Turceni power station

From Global Energy Monitor

Turceni power station is a 1,650-megawatt (MW) coal-fired power station in Gorj County, and is the largest coal-fired power station in Romania.

It became part of the 3,900 MW Oltenia Energy Complex in 2012.


The undated satellite photo below shows the power station in Gorj County (South-Western Romania), on the banks of the Jiu River, half way between the cities of Craiova and Târgu Jiu.

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Background on Plant

The Turceni power station was the largest power plant in Romania, with an installed capacity of 7 x 330 MW units (2,310 MW total). The first unit was introduced in 1978, and the last in 1987. Units 4 and 5 have been refurbished and put back online in 2002 and 2006.[1]

As of 2015 the power station has five 330 MW units operating, with one 330 MW unit decommissioned and another (unit 6) offline since 2006.[2] The power station is owned by SC Complexul Energetic Rovinari, owned in part by the Government of Romania. The Rovinari Power Station, along with the Craiova power station and Turceni power station, merged into the 3900 MW Oltenia Energy complex in 2012.[3]

Turceni's units 1 and 4 are on the opt-out list under the Large Combustion Plants Directive. As of January 1, 2012, unit 1 had 7600 hours left to operate while unit 4 had 100 hours left to operate by 2015.[2]

In February 2016 the Romanian National Environment Guard shut down Turceni unit 7, as the unit had been exempt from complying to emissions limits under the condition that it only operate 20,000 hours until 31 December 2015 at the latest. The remaining units have been operating under an environment permit issued in March 2014 by the Environment Protection Agency. Since December 2014, Bankwatch Romania has taken plant owner OEC to court requesting the environmental permit for Turceni be cancelled, saying the emission standards were not updated and the environmental impact was not evaluated.[4]

Units 1-2 were retired in December 2019.[5]

Unit 6

In 2008, the European Bank for Reconstruction and Development (EBRD) approved a EUR 150 million loan for the rehabilitation of units 3 and 6. The process was later cancelled and then relaunched in 2009 to rehabilitate and modernize unit 6 only. The loan amount decreased from EUR 300 million to EUR 150 million. The project was never completed because of unknown procurement issues. The company has been servicing the loan ever since.[2]

After the formation of the Oltenia Energy Complex in 2012, owner Energy Complex Oltenia said it would instead build a 500 MW unit at the Rovinari Power Station with Chinese company Huadian Engineering. Rovinari plans to replace two 200 MW energy blocks at the station that are currently out of use.[6][7][8]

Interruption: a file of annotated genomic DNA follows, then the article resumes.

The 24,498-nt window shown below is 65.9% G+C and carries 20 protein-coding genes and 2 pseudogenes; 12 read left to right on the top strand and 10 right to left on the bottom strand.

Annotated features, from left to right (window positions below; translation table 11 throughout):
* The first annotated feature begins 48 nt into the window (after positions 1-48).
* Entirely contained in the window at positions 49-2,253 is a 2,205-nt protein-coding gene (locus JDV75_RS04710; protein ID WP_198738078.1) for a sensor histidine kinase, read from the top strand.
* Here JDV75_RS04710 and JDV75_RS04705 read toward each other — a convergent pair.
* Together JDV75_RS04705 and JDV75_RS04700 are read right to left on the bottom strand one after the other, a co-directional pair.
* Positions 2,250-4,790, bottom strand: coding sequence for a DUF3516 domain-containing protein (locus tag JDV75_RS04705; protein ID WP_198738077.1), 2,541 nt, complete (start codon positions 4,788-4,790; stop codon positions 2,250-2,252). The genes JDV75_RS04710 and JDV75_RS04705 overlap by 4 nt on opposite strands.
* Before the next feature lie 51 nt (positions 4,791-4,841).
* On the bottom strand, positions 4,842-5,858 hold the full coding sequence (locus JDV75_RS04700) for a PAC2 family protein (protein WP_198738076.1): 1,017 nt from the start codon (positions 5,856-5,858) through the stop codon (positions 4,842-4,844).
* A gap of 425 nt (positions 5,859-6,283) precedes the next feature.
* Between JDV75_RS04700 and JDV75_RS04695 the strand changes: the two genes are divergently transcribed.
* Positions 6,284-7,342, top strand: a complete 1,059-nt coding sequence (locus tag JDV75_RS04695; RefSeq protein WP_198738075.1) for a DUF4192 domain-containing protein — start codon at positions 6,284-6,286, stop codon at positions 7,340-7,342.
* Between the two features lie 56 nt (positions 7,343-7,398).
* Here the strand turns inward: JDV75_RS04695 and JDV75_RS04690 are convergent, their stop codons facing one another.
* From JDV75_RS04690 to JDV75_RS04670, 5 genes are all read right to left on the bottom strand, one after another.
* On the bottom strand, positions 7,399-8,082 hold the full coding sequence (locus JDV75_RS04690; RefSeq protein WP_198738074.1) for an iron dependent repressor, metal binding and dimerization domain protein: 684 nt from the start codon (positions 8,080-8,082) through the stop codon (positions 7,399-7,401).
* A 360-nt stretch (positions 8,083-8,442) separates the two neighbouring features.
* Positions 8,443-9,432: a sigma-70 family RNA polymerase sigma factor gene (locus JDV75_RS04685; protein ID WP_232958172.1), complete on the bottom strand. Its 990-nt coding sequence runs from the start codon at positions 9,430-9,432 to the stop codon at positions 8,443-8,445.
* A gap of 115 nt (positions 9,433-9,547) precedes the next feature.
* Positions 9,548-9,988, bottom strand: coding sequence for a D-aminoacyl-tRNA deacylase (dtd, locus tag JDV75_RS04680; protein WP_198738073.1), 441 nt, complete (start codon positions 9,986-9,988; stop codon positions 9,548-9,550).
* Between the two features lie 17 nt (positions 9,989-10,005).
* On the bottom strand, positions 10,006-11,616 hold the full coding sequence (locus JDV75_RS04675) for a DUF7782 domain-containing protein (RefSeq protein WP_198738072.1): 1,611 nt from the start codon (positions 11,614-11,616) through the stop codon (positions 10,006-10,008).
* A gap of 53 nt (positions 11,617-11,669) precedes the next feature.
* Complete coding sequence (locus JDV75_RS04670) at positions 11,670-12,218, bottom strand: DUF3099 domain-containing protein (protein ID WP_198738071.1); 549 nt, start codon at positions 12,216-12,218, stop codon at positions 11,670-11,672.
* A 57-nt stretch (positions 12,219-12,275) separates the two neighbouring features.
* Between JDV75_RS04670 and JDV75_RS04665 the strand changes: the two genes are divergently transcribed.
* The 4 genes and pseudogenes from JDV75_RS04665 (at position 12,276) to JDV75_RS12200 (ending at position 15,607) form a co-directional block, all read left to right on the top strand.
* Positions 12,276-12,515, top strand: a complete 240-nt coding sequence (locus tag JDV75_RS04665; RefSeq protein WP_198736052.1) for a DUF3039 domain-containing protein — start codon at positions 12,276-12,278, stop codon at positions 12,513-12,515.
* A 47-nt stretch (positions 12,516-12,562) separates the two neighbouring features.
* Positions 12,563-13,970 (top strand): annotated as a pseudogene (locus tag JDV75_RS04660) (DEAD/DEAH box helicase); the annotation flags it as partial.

Coal source

The plant uses coal from Jilt Coal Mine and Tehomir underground mine.[9]

Coal ash spill

The ash remains

In December 2013, a coal ash deposit belonging to the Oltenia Energy Complex flooded 15 hectares of agricultural lands and 10 households in the Submaidane area of the Turceni and Ionesti settlements. The ash deposit is located a few kilometres from the Turceni power plant.[10]

Gas Conversion

In the "2021-2030 Integrated National Energy and Climate Plan" the Energy Ministry states a 400 MW gas unit will replace a 300 MW existing unit.[11] The coal unit, unit 3, will be decommissioned in 2025.[12]

Project Details

  • Sponsor: Complexul Energetic Oltenia (CE Oltenia)[13] (previous owner Termoelectrica)
  • Parent company: Complexul Energetic Oltenia S.A.[14]
  • Location: Turceni, Gorj, Romania
  • Coordinates: 44.669722, 23.407778 (exact)
  • Gross Generating Capacity (operating): 1,320 MW[13][15]
    • Unit 3: Coal-fired, 330 MW
    • Unit 4: Coal-fired, 330 MW
    • Unit 5: Coal-fired, 330 MW
    • Unit 7: Coal-fired, 330 MW
  • Gross Generating Capacity (proposed): 400 MW
  • Gross Generating Capacity (retired):
    • Unit 1: Coal-fired, 330 MW
    • Unit 2: Coal-fired, 330 MW
    • Unit 6: Coal-fired, 330 MW
  • Type: Sub-critical
  • Coal Type: Lignite
  • Coal Source:
  • Source of financing: European Bank for Reconstruction and Development

Resources and articles


  1. "A Complex Strategic Choice – Coal Power," Doing Business, July 2010.
  2. 2.0 2.1 2.2 "Turceni coal power plant rehabilitation," Bankwatch report, July 2014
  3. "The study for the power plant in Rovinari to be ready this autumn," Romania Scout, May 22, 2013.
  4. "Turceni coal unit in Romania shut down after operating illegally," Bankwatch, Feb 4, 2016
  5. [www.transelectrica.ro/documents/10179/45096/7productie12a.xls/6adbfeed-6dac-4780-85bc-fccfd3570f03 Fossil Fuels-Coal,] Transelectrica, January 1, 2010
  6. "Romania's Rovinari Picks Chinese Co to Build 1.0 Bln Euro Power Plant," Power Market, May 10, 2012.
  7. "The Article 10C Application of Romania, Bankwatch, Feb. 21, 2012.
  8. "Works on the Rovinari power plant to start in 2014," nineoclock, Sep 5, 2013.
  9. "Date generale" (in română). www.eturceni.ro. Retrieved 2009-12-17.
  10. "The future is ash-grey for people in Turceni, Romania," Bankwatch, Sep. 9, 2014.
  11. 11.0 11.1 11.2 11.3 The 2021-2030 Integrated National Energy and Climate Plan, Romanian Energy Ministry, Apr 2020
  12. 12.0 12.1 The energy sector in Romania, Bankwatch, accessed Apr 8, 2021
  13. 13.0 13.1 Energy Production, Complexul Energetic Oltenia, accessed Apr 8, 2021
  14. Shareholding, Complexul Energetic Oltenia, accessed Apr 8, 2021
  15. Complexul Energetic Oltenia, ROEC, Feb 12, 2015

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External resources

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